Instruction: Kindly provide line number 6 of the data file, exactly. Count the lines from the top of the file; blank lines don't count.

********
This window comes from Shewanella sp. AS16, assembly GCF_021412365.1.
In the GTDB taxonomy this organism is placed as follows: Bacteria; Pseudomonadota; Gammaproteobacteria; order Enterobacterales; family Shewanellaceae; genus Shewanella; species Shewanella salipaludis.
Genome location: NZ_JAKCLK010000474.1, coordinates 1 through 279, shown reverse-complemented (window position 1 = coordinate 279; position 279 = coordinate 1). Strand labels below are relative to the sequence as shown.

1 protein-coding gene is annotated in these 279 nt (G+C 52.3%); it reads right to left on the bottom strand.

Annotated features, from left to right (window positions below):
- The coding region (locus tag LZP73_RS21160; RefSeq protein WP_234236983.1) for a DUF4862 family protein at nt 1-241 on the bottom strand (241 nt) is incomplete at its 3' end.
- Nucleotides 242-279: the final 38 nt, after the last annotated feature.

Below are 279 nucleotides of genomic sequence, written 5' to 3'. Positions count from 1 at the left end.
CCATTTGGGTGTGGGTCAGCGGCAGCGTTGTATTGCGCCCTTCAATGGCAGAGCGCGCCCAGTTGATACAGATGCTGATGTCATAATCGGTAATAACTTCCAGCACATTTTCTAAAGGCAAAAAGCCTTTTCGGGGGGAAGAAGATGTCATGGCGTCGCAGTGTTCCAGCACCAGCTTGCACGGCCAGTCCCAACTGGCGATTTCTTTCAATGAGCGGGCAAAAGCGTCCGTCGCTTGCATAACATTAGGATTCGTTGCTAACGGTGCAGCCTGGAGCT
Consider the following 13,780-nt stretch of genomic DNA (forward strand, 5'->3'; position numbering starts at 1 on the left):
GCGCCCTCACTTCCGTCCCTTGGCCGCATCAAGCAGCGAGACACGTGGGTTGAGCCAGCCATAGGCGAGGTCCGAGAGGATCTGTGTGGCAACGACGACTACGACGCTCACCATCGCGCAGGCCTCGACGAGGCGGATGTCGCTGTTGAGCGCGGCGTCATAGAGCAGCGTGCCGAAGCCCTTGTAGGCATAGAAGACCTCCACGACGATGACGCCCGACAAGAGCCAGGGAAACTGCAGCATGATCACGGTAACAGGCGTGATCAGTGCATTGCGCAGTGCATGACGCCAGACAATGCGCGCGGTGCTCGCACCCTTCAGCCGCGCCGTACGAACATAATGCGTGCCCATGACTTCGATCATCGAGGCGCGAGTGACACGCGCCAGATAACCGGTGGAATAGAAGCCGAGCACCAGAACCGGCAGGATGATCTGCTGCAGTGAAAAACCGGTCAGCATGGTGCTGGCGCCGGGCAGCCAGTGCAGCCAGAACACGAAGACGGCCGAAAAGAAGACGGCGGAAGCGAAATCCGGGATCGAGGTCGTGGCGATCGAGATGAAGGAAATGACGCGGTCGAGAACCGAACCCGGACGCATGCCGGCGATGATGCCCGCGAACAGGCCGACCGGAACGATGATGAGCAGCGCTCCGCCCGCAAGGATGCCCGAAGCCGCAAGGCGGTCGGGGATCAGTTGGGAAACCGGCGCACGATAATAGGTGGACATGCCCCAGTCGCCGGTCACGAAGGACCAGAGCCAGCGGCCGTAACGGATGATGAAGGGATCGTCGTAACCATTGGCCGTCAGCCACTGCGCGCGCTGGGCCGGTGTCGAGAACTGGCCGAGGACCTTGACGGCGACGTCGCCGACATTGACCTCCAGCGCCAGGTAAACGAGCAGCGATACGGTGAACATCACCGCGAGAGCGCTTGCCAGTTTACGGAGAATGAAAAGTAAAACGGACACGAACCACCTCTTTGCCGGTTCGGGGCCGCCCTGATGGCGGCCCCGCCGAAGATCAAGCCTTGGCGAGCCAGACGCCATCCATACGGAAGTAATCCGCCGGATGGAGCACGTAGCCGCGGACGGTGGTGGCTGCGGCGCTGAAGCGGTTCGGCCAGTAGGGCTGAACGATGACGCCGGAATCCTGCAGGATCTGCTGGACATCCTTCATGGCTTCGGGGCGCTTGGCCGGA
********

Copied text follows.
- The coding region (locus tag LZP73_RS21160; RefSeq protein WP_234236983.1) for a DUF4862 family protein at nt 1-241 on the bottom strand (241 nt) is incomplete at its 3' end.